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Deportation in the Americas: Histories of Exclusion and Resistance. These cases of rumors precipitating violence suggest that conspiracy theories have provided a way of giving shape and specificity to free-floating racial anxieties within local communities. However, these rumors also contributed to conspiracy theory becoming a larger theme in African American political discourse. As Turner points out in her work, even blacks who did not have any specific knowledge of the riots in St.


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Louis, Chicago, Detroit, Harlem, or other similar events still were familiar with the themes expressed in the rumors that emerged from them: that the lives and bodies of blacks were not valued by whites and that violence by whites against blacks was seen as acceptable by society. From early in the twentieth century, various African American leaders and groups have used conspiracy theories to explain the larger subjection of blacks in U.

Marcus Garvey, Elijah Muhammad , Malcolm X, and Louis Farrakhan , among many others, have suggested that the social, political, and economic struggles facing blacks were the result of concerted efforts by the white majority to keep them from their rightful place in society. Such theories became accepted tenets of more militant groups such as the Nation of Islam and the Black Panther Party. In the s and s, a series of conspiracy theories emerged from the African American community that suggested specific ways in which the racism of U.

One genre of theory involved supposed ties between companies that catered to the black community and racist organizations, particularly the Ku Klux Klan. One conspiracy theory suggested that the Troop Sport clothing company, a manufacturer of sportswear that was popular in urban areas, was owned and run by the KKK. Versions of this theory suggested that tags or messages hidden on or in the clothing contained racist threats and slurs. The shoe manufacturer Reebok was also alleged to have racist ties.

It was suggested that the producer of popular athletic shoes was owned or financially tied to the white government of South Africa and supporters of apartheid. She was alleged to have suggested that she did not make clothes for black women because they could not wear the same sizes as white women and that she simply did not like the idea of making clothes for blacks. A nearly identical theory surfaced a few years later, replacing Liz Claiborne with Tommy Hilfiger. A second genre of conspiracy theory also suggested links between businesses catering to the black community and racists, but added the assertion that these companies were not simply exploiting African Americans economically but also were causing them physical harm.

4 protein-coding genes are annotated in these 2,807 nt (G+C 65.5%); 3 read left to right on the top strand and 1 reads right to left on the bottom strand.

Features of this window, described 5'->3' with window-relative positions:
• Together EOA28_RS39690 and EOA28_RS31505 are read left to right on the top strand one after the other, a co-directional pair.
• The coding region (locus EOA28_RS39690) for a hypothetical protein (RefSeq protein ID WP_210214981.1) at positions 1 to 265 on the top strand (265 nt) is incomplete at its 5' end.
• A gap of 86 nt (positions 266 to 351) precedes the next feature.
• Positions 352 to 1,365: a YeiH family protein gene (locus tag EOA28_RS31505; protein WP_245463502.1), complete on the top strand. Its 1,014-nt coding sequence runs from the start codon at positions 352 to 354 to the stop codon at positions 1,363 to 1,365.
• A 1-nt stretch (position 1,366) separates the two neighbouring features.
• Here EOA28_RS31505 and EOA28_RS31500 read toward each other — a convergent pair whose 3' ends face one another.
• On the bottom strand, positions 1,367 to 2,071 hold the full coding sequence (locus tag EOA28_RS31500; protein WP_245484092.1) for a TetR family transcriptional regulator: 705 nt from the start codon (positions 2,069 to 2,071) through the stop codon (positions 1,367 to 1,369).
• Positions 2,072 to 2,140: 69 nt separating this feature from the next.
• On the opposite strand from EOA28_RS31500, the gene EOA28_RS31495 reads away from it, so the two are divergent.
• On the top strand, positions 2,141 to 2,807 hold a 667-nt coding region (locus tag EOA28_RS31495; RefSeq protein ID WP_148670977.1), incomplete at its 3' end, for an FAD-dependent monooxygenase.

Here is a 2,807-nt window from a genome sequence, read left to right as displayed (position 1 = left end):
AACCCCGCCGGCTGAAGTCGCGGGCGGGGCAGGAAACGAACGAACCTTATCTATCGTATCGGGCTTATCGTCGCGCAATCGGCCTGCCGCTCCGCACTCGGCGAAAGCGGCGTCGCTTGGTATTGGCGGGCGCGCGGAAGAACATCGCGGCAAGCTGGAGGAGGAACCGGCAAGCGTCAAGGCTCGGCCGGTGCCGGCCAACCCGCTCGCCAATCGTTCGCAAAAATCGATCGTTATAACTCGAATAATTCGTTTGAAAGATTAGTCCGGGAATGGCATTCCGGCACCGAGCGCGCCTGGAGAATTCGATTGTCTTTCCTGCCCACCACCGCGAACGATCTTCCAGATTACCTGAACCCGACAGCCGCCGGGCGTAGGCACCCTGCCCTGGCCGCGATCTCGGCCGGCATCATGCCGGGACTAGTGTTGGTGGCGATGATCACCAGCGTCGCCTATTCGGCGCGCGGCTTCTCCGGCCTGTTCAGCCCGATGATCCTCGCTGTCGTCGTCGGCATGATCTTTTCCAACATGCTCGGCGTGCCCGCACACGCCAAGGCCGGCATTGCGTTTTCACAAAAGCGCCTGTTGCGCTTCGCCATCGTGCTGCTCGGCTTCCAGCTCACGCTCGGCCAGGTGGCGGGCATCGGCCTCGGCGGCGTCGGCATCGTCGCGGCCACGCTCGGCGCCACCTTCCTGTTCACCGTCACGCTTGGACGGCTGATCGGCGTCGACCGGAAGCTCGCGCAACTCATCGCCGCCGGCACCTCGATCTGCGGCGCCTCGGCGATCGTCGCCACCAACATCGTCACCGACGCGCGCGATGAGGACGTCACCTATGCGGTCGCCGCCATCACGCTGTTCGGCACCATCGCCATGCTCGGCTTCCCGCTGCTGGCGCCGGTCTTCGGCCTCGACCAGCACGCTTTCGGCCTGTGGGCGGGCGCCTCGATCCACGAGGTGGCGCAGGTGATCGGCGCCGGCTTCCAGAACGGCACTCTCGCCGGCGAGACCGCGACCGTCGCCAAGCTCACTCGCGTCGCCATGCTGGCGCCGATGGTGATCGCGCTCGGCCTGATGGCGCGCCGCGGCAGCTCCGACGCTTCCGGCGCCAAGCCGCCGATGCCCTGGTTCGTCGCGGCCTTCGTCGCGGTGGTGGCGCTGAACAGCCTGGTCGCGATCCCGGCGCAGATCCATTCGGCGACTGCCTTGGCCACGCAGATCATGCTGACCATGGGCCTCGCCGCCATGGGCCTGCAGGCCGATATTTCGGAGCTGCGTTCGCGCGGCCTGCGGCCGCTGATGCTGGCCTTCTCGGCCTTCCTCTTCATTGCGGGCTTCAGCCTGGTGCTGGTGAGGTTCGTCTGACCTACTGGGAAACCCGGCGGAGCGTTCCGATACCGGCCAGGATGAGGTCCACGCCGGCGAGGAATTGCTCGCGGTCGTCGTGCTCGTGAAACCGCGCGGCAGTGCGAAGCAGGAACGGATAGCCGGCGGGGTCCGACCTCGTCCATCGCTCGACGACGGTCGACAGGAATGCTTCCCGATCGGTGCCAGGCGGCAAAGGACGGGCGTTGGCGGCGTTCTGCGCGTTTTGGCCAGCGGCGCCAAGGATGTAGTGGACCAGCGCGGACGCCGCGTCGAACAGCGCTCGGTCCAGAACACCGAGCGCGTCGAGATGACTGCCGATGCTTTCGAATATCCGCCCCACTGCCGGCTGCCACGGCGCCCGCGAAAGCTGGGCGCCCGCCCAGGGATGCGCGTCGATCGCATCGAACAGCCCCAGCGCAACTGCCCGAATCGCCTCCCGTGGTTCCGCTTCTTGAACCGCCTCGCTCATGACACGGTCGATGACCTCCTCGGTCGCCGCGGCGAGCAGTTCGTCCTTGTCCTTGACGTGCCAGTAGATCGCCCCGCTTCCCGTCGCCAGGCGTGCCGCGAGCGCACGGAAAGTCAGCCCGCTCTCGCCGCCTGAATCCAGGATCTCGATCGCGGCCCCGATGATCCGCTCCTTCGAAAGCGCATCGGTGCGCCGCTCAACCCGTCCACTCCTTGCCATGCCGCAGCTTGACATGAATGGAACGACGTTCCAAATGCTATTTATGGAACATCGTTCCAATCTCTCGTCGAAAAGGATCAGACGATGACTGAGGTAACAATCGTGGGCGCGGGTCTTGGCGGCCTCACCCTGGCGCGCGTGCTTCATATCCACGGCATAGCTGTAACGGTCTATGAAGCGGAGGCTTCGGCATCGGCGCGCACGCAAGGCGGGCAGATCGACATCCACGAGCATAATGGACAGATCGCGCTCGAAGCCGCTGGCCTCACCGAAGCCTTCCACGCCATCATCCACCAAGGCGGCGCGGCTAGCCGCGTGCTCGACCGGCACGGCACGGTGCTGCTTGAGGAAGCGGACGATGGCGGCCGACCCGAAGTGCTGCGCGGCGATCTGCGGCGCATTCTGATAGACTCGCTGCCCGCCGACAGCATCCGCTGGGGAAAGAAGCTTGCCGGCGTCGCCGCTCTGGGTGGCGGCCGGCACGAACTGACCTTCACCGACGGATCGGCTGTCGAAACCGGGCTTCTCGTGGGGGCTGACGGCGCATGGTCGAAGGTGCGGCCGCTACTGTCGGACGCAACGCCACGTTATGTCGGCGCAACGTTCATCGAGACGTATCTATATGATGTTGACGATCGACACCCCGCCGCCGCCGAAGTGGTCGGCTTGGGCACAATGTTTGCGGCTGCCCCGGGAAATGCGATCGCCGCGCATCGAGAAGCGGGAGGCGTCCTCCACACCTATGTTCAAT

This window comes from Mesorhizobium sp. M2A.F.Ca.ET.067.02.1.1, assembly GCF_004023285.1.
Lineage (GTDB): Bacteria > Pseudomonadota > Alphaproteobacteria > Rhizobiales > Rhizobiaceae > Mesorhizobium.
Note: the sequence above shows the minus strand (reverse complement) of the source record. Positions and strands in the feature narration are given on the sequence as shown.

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These included the longstanding urban legend that Kentucky Fried Chicken restaurants served rat meat to some customers. It was suggested that the company whose franchises were located primarily in urban areas and had a sizable black customer base was owned by racist whites who added an ingredient to the chicken that would cause black men to become sterile. A parallel theory held that the makers of Tropical Fantasy, a low-cost soft drink marketed principally in largely black urban areas, was owned by the KKK and added an ingredient to its product that would sterilize or cause impotence in black men.

Yet another rumor suggested that Kool cigarettes contained an additive that caused sterility in black men.

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Although no evidence emerged to confirm these rumors, they remained popular beliefs among many African Americans. Many cited the Tuskegee experiments on black men as evidence that attacks on African American males, particularly in ways that directly affected their reproductive capacity, were a way in which whites attempted to limit or destroy the African American population. The Government as Enemy While the conspiracy theories involving private companies suggested ties between them and overtly racist organizations such as the KKK, other theories asserted that the U.